From there to Machadodorp is a most interesting and beautiful country. The line runs between two precipitous ranges quite Swiss in their magnificence, with a river running between the hills. Then to Waterval Onder, where the ordinary rails gave place to a cogwheel line up a steep climb.

We left again at 8 A.M. the following day, and passed through very fair scenery between that place and the next station, Waterval Boven. High overhanging kopjes on one side, along the bases of which the line ran, with a deep sort of cañon between, the Crocodile River flowing along its bottom, and a large square turret-like rock looking commandingly from the other. In one place the train ran quite close to the ‘cliff,’ as in the Darjiling Himalayan Railway in India, and almost under a huge mass of overhanging rocks. There are deep fissures in these rocks in many places, and they look as if they might get loosened and overwhelm us at any moment. We were told that in the rains sentries are posted at this place night and day to give timely warning should there be any signs of the rocks shifting. The incline, too, is very steep here, and only a few trucks at a time can be taken up. In our case eleven trucks were sent up at first, two engines being put on, one in front and the other behind. To prevent slipping, the hindermost engine had the usual cog-wheel arrangement working on a centre rail. Shortly after leaving Waterval Onder you get into a tunnel about a hundred yards long, I think. It is absolutely unventilated, so it can be imagined that the smoke from the engines, which, seated as we were in open trucks, simply poured down our throats and up our noses, very nearly suffocated us.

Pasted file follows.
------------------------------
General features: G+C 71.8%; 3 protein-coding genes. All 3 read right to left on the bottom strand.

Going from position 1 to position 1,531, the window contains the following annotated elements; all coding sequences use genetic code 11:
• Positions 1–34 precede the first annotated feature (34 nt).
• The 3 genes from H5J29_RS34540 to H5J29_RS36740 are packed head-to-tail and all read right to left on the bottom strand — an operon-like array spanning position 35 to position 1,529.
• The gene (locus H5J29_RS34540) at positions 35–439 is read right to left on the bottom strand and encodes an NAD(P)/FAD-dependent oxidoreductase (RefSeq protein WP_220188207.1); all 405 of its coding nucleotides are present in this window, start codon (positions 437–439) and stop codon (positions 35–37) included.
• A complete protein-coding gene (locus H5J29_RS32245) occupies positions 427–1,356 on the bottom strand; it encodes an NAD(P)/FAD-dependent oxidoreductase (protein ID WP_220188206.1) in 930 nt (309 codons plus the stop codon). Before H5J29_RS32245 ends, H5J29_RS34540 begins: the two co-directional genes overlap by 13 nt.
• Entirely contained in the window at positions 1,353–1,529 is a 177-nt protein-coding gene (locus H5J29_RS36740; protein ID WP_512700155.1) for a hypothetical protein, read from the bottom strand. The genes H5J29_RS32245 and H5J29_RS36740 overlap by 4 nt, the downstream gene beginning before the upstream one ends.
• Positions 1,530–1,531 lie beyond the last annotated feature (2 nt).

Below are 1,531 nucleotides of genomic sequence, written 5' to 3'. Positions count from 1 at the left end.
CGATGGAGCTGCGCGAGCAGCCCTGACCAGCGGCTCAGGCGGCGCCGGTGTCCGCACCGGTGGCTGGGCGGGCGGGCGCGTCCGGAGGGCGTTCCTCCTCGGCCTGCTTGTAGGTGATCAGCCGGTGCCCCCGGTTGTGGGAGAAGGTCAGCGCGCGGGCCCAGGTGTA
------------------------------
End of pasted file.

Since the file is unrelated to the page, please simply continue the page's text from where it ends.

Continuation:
We stayed at Waterval Boven till 5 P.M., and then went on to Machadodorp, where we found the rest of the regiment, which was encamped there, under Captain Beresford. They had marched to this place from Belfast, where Lord Roberts inspected them. Here we were greatly undeceived. Instead of going on down country for home, as we expected, we received orders to equip, and furthermore to leave the old brigade we were so fond of under General Mahon, and join General French’s column in General Dickson’s brigade.

The men of Lumsden’s Horse arrived in the midst of a very heavy hailstorm. Like all true soldiers, they were ready to make a jest of discomfort, and seeing the company commander, whose name happened to be Jim, as he crawled under the shelter of his tente d’abri, they struck up the then popular music-hall chorus: